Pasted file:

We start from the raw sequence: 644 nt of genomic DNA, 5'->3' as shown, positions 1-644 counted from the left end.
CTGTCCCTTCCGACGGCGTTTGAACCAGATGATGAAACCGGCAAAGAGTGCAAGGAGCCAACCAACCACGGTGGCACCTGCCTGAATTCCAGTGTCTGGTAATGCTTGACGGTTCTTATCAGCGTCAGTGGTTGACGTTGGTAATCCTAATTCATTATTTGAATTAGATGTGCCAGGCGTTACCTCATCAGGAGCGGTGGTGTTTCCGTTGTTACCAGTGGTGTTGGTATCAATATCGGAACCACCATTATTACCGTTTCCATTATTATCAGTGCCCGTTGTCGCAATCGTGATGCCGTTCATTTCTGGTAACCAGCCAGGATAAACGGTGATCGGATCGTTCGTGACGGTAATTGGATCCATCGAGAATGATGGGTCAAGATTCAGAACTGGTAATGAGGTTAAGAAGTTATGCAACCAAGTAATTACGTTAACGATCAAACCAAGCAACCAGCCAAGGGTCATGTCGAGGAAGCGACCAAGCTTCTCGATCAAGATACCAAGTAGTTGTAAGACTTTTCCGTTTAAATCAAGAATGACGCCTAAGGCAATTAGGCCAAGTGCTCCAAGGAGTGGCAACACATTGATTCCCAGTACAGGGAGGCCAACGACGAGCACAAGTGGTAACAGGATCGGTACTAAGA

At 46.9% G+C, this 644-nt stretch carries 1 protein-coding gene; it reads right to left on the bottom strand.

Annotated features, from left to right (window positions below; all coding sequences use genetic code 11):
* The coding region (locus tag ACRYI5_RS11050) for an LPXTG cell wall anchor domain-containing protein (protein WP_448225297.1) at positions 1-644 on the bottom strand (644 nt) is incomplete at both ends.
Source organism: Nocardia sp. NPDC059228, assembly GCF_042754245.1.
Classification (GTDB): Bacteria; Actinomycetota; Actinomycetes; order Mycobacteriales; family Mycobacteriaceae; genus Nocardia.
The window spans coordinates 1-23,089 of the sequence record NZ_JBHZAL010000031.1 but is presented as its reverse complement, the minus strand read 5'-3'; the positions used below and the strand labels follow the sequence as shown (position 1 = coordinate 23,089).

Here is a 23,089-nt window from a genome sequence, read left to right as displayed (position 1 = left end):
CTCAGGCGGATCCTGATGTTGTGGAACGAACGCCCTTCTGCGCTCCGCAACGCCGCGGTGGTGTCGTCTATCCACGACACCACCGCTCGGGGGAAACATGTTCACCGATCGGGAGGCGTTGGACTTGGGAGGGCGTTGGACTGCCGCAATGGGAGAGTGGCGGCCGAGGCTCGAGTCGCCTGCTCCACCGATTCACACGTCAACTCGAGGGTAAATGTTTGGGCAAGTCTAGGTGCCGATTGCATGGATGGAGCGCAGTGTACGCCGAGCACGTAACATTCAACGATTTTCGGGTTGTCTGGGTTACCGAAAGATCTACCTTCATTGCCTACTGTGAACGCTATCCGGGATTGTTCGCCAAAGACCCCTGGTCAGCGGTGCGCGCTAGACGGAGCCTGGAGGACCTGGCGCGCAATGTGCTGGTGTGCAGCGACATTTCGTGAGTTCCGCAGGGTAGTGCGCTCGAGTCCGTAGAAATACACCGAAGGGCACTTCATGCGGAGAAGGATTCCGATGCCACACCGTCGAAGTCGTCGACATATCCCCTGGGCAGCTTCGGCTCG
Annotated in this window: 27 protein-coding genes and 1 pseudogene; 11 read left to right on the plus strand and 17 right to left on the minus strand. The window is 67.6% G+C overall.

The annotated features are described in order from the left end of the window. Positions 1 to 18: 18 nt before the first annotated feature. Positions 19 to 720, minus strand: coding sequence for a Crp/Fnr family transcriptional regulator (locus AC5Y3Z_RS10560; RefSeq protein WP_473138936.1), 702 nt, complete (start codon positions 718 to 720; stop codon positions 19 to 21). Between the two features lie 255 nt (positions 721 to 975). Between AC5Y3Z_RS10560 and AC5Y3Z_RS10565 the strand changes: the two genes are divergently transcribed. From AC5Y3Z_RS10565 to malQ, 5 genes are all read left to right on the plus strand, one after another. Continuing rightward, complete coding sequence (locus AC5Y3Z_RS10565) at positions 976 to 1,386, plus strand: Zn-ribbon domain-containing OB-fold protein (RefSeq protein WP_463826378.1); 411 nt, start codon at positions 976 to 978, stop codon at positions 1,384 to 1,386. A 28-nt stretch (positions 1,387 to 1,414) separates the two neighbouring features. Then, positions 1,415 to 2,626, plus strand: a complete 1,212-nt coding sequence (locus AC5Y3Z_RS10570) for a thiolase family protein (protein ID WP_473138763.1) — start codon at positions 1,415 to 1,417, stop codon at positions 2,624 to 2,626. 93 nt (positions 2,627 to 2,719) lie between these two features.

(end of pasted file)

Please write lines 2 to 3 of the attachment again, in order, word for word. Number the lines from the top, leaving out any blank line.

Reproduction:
CTGTCCCTTCCGACGGCGTTTGAACCAGATGATGAAACCGGCAAAGAGTGCAAGGAGCCAACCAACCACGGTGGCACCTGCCTGAATTCCAGTGTCTGGTAATGCTTGACGGTTCTTATCAGCGTCAGTGGTTGACGTTGGTAATCCTAATTCATTATTTGAATTAGATGTGCCAGGCGTTACCTCATCAGGAGCGGTGGTGTTTCCGTTGTTACCAGTGGTGTTGGTATCAATATCGGAACCACCATTATTACCGTTTCCATTATTATCAGTGCCCGTTGTCGCAATCGTGATGCCGTTCATTTCTGGTAACCAGCCAGGATAAACGGTGATCGGATCGTTCGTGACGGTAATTGGATCCATCGAGAATGATGGGTCAAGATTCAGAACTGGTAATGAGGTTAAGAAGTTATGCAACCAAGTAATTACGTTAACGATCAAACCAAGCAACCAGCCAAGGGTCATGTCGAGGAAGCGACCAAGCTTCTCGATCAAGATACCAAGTAGTTGTAAGACTTTTCCGTTTAAATCAAGAATGACGCCTAAGGCAATTAGGCCAAGTGCTCCAAGGAGTGGCAACACATTGATTCCCAGTACAGGGAGGCCAACGACGAGCACAAGTGGTAACAGGATCGGTACTAAGA

At 46.9% G+C, this 644-nt stretch carries 1 protein-coding gene; it reads right to left on the bottom strand.